United States District Court for the District of New Jersey invalidates all asserted claims of US Patent No. 8822438 for prostate cancer drug Zytiga (Abiraterone Acetate)

US healthcare giant Johnson & Johnson (J&J) on Oct. 26, 2018 announced that the District Court of New Jersey has issued a ruling that invalidates all the claims of J&J subsidiary Janssen’s US Patent No. 8,822,438 for the prostate cancer drug Zytiga® (abiraterone acetate). The patent challenge was brought by generic drug makers who had questioned the validity of the US8822438 patent which is scheduled to expire on August 24, 2027.

The defendants in this case are Amerigen Pharmaceuticals; Amneal Pharmaceuticals; Dr. Reddy’s Laboratories; Mylan Pharmaceuticals; Teva Pharmaceuticals USA, Inc. (“Teva’9; West-Ward Pharmaceutical Corporation, and Hikma Pharmaceuticals, LLC (“West-Ward/Hikman”); and Wockhardt. The defendants are generic drug companies who seek to engage in the commercial manufacture, use, offer for sale, or sale of a generic version of the plaintiff’s branded drug, ZYTIGA®.

ZYTIGA® (abiraterone acetate) is a prescription medicine that is used along with prednisone. On February 7, 2018, the USFDA approved Zytiga in combination with prednisone for treatment of men with metastatic high-risk castration-sensitive prostate cancer (CSPC). The USFDA initially approved abiraterone acetate with prednisone in 2011 for patients with metastatic castration-resistant prostate cancer (CRPC) who had received prior chemotherapy, and expanded the indication in 2012 for patients with metastatic CRPC. The recommended dose for Zytiga for metastatic CSPC is 1,000 mg orally once daily with prednisone 5 mg orally once daily. Zytiga had sales of $1.4 billion in the first 9 months of 2018 in the US alone.

The plaintiff, i.e. Janssen alleged infringement of claims 4, 8, 11, 19 and 20, all of which rely on claim 1 of the US 8,822,438 patent, based on the defendants’ filing of Abbreviated New Drug Applications (“ANDAs”). If defendants’ ANDAs are approved, defendants will allegedly induce infringement of the asserted claims of the US 8,822,438 patent under 35 U.S.C. § 27 1(b) and contribute to infringement of the asserted claims under 35 U.S.C. § 27 1(c). Defendants denied infringement and claimed that the patent claims are invalid for obviousness and for lack of a written description.

The US8822438 patent covers method of treatment of a prostate cancer in a human by co-administering Zytiga with steroid prednisone. Independent Claim 1 of the US8822438 patent reads as follows:

“A method for the treatment of a prostate cancer in a human comprising administering to said human a therapeutically effective amount of abiraterone acetate or a pharmaceutically acceptable salt thereof and a therapeutically effective amount of prednisone.”

Essentially, the US District Judge McNulty ruled as follows “Like the PTAB, I find that the ‘438 patent is invalid for obviousness. I find the patent’s written description to be adequate, however. In the alternative, and to facilitate appellate review, I have ruled on the infringement issues that were tried. Assuming that the ‘438 patent is valid, I find based on the proposed generic labels that the ANDA defendants’ marketing of abiraterone would infringe, on either an induced infringement or contributory infringement theory”.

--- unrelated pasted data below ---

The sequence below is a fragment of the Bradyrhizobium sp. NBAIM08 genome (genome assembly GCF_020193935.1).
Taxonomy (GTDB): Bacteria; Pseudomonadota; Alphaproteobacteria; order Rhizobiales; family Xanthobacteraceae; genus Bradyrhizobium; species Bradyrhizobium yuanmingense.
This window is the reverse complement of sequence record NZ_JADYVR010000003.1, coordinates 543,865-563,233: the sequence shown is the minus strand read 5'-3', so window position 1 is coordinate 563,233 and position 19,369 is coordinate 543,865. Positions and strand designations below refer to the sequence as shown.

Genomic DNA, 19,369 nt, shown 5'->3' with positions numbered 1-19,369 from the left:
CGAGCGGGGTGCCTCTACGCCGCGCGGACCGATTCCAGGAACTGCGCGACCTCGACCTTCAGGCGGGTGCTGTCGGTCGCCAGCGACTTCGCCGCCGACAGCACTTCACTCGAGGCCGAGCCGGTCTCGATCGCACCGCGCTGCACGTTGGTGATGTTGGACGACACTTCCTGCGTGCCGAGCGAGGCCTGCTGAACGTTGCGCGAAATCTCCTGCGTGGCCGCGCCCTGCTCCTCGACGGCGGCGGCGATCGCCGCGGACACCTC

The US District Judge McNulty found that there was more than sufficient motivation for a person of ordinary skill in the art (POSA) to combine abiraterone with prednisone. The Judge ruled that prednisone’s ability to reduce pain and side effects in cancer patients “would furnish a powerful motivation” to combine prednisone with Zytiga’s active ingredient and as such: “That road led straight to the practice of the patented method: the target condition would be prostate cancer; the target population would be the subset of patients who had mCRPC; the dosage would be 1000mg of abiraterone and 10mg of prednisone daily; the object would be to slow the spread of the disease by hormone deprivation; the clinical results would be the same, and would be measured by prolongation of life (or, in the interim, by proxy metrics such as reduction of PSA levels)”. The judge concluded that “the patented combination here was well foreshadowed in peer-reviewed articles. That factor outweighs the others. Balancing all of the prior art and the other indicia, I find that the evidence favors a conclusion of obviousness. Tokai Corp. u. Easton Enters., 632 F.3d 1358, 1370 (Fed. Cir. 2011) (“However, even assuming the existence of a nexus, we see no error in the district court’s determination that Tokai failed to establish ‘that any of these secondary factors are significant,’ . . . in light of the strong showing of prima facie obviousness.”).”

The judge also said that if the US8822438 patent is found to be valid upon appeal, the generic-drug companies would infringe it. The decision has come after a number of generic-drug companies including Teva Pharmaceutical Industries Ltd., Mylan NV, and Amneal Pharmaceuticals Inc submitted Abbreviated New Drug Applications to sell generic versions (250 mg and/or 500 mg tablets) of the drug.

Caroline Pavis, a spokeswoman for J&J’s Janssen unit said “We strongly disagree with the court’s ruling and will continue to defend the patent.” “We plan to appeal the decision.”

Previously, on 17 January 2018 the US Patent Trial and Appeal Board (PTAB), in three inter partes proceedings, found the US8822438 patent invalid for being obvious. A motion for reconsideration remains pending.

Author: Mr. Antony David , Principal Associate at Khurana & Khurana, Advocates and IP Attorneys. In case of any queries please contact/write back to us at antony@khuranaandkhurana.com

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